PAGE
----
Mycotechnology : Present Status And Future Prospects by Mahendra Rai
Mycotechnology has a crucial role to play in the 21st century. Fungi are bioprotectors, bioremediators, bio-fertilizers, drug-producers and involved in everyday life. Mycotechnology: Present Status and Future Prospects includes current and rare topics on mycotechnology, such as, molecular techniques (for analysis of soil fungi, diagnosis of ochratoxin-A producing fungi, identification of ectomycorrhizal fungi), SPPADBASE, bioactive sesquiterpenes, mycological applications of Raman spectroscopy, etc.
Audience of the Book :
|The book would be useful for a useful starting point for both teaching and research.|
The main features of the book are as follows:
1.Focuses on strategic role of AMF in agroecosystem and disease control.
2.Deals with the role of fungal chitinases.
3.Includes role of type culture collection in mycological research and applications, e.g. drug discovery from fungi.
Table of Contents:
1. Molecular Methods for Analysis of Soil Fungi
2. Bioremediation of Aged Pentachlorophenol Residues by Trametes spp.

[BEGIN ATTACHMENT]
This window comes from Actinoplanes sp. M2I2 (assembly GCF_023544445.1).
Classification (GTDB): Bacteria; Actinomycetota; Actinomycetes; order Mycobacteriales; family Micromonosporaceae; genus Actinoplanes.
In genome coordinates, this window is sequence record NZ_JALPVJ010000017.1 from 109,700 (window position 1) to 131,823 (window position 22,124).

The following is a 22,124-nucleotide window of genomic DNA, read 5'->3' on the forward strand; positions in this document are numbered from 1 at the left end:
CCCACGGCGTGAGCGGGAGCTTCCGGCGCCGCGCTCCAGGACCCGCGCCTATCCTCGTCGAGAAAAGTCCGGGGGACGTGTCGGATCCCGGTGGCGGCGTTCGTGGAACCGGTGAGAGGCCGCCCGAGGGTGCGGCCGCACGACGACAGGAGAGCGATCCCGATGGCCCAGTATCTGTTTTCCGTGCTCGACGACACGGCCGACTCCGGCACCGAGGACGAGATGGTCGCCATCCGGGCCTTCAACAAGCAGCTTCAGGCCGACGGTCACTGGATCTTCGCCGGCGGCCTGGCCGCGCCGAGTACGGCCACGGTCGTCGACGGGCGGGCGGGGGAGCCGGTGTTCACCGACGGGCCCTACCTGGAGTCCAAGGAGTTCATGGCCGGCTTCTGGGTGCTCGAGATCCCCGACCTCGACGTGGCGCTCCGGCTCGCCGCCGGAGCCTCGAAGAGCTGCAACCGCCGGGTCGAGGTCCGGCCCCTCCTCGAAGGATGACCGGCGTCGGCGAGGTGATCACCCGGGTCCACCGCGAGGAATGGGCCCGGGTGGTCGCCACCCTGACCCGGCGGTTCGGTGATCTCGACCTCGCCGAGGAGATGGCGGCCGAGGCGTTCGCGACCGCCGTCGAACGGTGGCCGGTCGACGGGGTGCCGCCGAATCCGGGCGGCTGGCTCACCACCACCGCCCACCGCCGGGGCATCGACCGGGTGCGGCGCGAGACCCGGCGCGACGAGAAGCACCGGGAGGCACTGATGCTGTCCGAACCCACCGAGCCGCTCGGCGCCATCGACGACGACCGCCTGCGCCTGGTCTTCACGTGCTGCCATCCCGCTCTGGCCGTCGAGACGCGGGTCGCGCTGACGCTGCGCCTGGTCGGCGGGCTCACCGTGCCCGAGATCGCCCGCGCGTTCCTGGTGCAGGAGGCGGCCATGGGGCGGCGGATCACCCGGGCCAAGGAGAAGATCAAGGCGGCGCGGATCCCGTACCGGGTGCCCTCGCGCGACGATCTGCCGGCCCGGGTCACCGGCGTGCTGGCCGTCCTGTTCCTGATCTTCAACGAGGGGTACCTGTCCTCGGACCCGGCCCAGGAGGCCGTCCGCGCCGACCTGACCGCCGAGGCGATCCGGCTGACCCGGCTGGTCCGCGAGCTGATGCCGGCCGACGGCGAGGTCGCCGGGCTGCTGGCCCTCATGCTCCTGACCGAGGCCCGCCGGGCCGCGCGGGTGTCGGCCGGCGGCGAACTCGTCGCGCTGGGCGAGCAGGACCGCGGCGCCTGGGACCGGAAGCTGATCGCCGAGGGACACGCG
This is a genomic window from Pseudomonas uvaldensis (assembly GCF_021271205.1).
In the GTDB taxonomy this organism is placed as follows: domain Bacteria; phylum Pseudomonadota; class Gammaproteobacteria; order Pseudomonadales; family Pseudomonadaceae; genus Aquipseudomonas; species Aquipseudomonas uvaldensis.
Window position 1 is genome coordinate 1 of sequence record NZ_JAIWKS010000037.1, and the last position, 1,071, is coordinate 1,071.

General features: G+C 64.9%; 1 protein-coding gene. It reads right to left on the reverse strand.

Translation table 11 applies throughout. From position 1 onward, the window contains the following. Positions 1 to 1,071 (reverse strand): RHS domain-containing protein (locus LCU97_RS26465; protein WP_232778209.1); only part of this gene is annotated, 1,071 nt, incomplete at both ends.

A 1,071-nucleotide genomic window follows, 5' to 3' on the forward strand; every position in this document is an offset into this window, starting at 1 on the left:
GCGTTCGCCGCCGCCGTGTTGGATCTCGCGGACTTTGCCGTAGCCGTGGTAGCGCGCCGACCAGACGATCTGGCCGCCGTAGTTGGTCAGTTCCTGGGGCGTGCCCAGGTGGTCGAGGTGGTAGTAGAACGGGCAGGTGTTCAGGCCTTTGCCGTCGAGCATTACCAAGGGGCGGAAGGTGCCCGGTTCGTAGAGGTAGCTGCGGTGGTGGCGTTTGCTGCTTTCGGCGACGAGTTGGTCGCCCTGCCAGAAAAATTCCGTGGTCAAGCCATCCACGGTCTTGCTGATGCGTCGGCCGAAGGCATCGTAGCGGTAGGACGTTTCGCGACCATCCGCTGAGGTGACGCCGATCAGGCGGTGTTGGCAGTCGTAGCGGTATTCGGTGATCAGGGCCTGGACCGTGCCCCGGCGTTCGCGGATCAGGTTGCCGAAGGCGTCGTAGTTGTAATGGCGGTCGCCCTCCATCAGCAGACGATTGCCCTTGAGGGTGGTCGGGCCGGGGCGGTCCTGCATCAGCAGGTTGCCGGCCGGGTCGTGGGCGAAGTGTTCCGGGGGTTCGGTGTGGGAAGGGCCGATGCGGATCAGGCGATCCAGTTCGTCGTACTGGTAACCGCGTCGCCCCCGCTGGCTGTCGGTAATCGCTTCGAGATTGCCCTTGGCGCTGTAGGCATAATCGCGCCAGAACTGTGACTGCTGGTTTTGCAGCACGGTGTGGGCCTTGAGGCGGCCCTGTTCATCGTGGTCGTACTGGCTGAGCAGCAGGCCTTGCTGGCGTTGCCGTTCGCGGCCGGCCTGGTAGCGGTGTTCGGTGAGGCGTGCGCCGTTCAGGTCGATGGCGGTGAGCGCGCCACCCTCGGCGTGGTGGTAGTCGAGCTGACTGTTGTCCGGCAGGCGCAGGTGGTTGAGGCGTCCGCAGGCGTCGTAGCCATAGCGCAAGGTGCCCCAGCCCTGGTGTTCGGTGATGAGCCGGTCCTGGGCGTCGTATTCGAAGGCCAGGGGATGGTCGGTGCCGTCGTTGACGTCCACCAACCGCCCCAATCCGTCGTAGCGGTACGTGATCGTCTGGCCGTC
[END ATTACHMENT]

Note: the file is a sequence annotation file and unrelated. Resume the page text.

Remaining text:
3. Penicillin Biosynthesis and Secretion: Precursor and Enzyme Localization
4. Current Trends in Molecular Diagnosis of Ochratoxin A Producing Fungi
5. Fungal Chitinases-An Overview on Regulation and Cloning
6. Arbuscular Mycorrhizal Fungi in Agricultural Ecosystem
7. Strategies for Control of Disease Caused by Different Species of Phytophthora Using Arbuscular Mycorrhizal Fungi
8. Fungal Culture Collections in the Mycological Work
9. Molecular Methods for the Identification of Ectomycorrhizal Fungi
10. SPPADBASE: The First On-Line Searchable Database of PCR Primers for Phytopathogenic Fungi
11. Claviceps: A Biotechnologically Exploited Fungus
12. Biotechnological Applications of Chitin and Chitosan of Microbial Origin: Progress and Future Perspectives
13. Biodiversity and Biotechnological Potentials of Fungi from the Marine Environment
14. Aeromycological Aspects of Mycotechnology
15. Bioactive Sesquiterpenes Produced from Fungi: Possibilities and Limitations
16. Mycological Applications of Raman Spectroscopy